- The Washington Times - Friday, February 6, 2004

CONCORD, N.H. — The excitement of glade skiing is “the bumps and jumps and stumps” for Jim Coury. Then there’s the beauty, the feeling of adventure — and the powder. For others, it’s the cool thing to do.

Whatever the reasons, more and more skiers are getting off the groomed path and into the woods at northern New England ski areas.

Glade skiing has been around a long time, but in recent years, it has become the latest rage in the Northeast as ski areas increase their acreage for skiers looking for a new thrill, a more natural experience.

“It’s beautiful in the woods, and you get away from that groomed feeling,” says Mr. Coury, of Bartlett, N.H. “There are more kinds of terrain. It’s very exciting, the bumps and jumps and stumps.”

“If there’s snow in the woods, I’m there,” he says.

Dan Aucoin, 26, who lives in Jay, Vt., has been skiing the woods for 13 years. “There’s a certain amount of excitement venturing into the woods,” he says. “When I was a teenager, it was a thrill sneaking off into the woods to ski the deep snow. Now it’s commonplace.”

Skiers are asking for more glades, and ski areas are answering, as well as making better use of their acreage at little additional cost, according to Greg Sweetser, executive director of the Ski Maine Association. “It is beginning to be a standard trail choice at alpine ski areas throughout all of New England,” he says.

Okemo in Vermont is adding 55 acres of gladed terrain and two more trails to the 25 acres and six trails it already has.

“We’ve done that because there has been a tremendous amount of positive response from skiers and snowboarders as well,” says Pam Cruickshank of Okemo.

Sunday River in Maine has increased its gladed area in recent years by 22 percent; now 140 of its 663 acres are for glade skiing.

Sugarloaf that’s what it calls itself — in Maine, like several other areas, has opened “boundary to boundary” skiing, opening anything on the property to skiers, even if it isn’t on the trail map and is not a maintained trail.

“I think glade terrain has become more popular as extreme sports have become more popular,” says Susan Duplessis, the area’s communications director. “Skiers are looking for new challenges and I think also enjoy feeling that bit of wilderness experience when in the woods.”

Glade skiers usually are intermediate or advanced skiers, though there are wider and more gradual novice trails. Trails can range from eight to 15 feet wide, with the pitch from 25 to 50 degrees.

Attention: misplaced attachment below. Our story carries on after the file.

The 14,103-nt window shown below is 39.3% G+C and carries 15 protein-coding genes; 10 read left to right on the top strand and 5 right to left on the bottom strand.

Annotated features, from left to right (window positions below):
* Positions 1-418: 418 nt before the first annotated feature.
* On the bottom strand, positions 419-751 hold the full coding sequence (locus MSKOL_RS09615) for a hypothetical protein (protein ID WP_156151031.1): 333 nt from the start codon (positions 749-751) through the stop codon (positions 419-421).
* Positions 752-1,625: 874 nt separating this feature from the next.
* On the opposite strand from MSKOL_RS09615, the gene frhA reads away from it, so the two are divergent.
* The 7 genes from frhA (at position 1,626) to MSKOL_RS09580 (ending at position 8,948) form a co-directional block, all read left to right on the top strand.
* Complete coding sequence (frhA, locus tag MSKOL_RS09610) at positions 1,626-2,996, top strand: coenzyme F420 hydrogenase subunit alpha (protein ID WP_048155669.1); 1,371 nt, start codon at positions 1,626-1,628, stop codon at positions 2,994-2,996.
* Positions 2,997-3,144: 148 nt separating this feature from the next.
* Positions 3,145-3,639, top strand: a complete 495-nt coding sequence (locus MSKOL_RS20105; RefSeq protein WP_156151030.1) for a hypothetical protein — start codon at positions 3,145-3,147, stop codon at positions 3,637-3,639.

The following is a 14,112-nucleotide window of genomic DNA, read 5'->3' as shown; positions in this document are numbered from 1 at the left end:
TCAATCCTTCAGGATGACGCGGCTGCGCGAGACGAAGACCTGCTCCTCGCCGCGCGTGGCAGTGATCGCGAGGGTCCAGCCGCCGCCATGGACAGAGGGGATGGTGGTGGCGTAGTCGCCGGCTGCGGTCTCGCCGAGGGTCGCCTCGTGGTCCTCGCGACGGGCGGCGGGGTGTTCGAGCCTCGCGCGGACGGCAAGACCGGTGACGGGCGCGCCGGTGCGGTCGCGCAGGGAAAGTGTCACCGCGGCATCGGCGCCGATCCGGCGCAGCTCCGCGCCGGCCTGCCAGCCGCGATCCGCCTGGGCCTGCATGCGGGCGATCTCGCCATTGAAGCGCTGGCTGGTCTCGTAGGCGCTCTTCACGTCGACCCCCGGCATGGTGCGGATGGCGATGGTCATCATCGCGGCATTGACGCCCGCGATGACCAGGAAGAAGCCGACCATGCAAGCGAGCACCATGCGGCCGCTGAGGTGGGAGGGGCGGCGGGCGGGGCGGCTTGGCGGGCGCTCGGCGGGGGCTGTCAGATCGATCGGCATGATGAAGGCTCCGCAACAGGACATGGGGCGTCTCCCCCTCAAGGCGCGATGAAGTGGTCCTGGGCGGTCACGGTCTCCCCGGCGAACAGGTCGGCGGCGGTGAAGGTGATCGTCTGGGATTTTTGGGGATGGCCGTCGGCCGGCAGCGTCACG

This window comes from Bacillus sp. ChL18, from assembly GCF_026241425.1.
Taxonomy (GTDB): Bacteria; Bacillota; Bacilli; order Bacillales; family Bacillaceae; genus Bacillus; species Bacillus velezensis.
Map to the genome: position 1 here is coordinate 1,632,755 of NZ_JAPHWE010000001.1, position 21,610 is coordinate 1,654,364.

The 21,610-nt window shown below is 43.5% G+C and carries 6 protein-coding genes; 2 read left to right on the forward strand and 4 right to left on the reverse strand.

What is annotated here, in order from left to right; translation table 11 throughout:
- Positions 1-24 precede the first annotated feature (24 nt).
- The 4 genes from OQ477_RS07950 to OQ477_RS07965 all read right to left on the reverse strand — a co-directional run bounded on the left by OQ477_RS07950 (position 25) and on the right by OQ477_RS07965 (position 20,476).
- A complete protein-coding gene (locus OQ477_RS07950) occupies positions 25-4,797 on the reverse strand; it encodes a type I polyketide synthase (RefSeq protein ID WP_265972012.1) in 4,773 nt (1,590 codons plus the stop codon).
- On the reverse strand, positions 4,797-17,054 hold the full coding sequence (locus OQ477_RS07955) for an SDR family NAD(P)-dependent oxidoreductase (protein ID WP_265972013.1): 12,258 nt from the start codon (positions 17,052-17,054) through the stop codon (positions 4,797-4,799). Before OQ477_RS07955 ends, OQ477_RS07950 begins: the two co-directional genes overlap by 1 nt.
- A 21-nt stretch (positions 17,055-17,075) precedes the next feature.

There is no snow-making in the glades, so “it’s predominantly a natural ski experience,” says Dyke Shaw, director of marketing and sales at Mount Sunapee in New Hampshire. “It’s a magical experience with the sunlight glistening in the trees.

“I have a 6-year-old daughter who thinks it’s the coolest thing to ski in and out among the trees.”

For the expert, it is a chance to ski on that elusive powder because it is off the groomed path — all-natural terrain with no grooming.

Mount Sunapee will be adding two new trails, and Bretton Woods, also in New Hampshire, offers about 30 percent of its terrain for glade skiing, almost all of it added in the past five years.

Jay Peak in Vermont, considered the top glade-skiing area in the region, with plenty of natural snow, has 20 to 25 gladed areas on the trail map and 10 to 12 unmaintained “clandestine” glades, known only to the most adventurous of skiers, such as Mr. Aucoin. The area tries to add a new one every year, according to Bill Stenger, Jay Peak’s president.

“We know that probably 50 percent of the people who ski here are in the woods,” Mr. Stenger said.

Even smaller areas such as Burke Mountain in Vermont have taken advantage of glade popularity, increasing their glade acreage from 50 to 85 this year.

Of course, anywhere there are trees and skiers, there is danger.

“There’s always a feeling of danger lurking on every turn,” Mr. Coury says.

Injuries happen, but usually to people who shouldn’t be in the woods, he says.

That means anyone who isn’t at least a strong intermediate skier, he explains.

Mr. Aucoin says everyone wears a helmet in the glades, but he suffered one concussion when he hit a tree. He acknowledges that he skis pretty fast, though.

Ski areas post warning signs for the most advanced glade trails, and they say injuries number no more than on regular downhill trails. “It’s a calculated risk that we take in letting people ski where they want,” Mr. Stenger says.

“Many people thought when we started this program we would see countless serious accidents. We have experienced quite the opposite.

“It’s not a speed thing; it’s a rhythm thing.”

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Ski Maine Association: www.skimaine.com or 207/761-3774.

Ski New Hampshire: www.skinh.com or 800/88SKI-NH.

Ski Vermont: www.skivermont.com or 802/223-2439.

Sugarloaf/USA: In Carrabassett Valley, Maine; www.sugarloaf.com or 800/THE-LOAF.

Sunday River: In Bethel Newry, Maine; www.sundayriver.com or 207/824-2410.

Bretton Woods: In Bretton Woods, N.H.; www.brettonwoods.com or 800/314-1752.

Okemo Mountain: In Ludlow, Vt.; www.okemo.com or 800/78-OKEMO.

Mount Sunapee: In Newbury, N.H.; www.mountsunapee.com or 603/763-2356.

Jay Peak: In Jay, Vt.; www.jaypeakresort.com or 802/988-2611.

Burke Mountain: In East Burke, Vt.; www.skiburke.com or (802/626-3322

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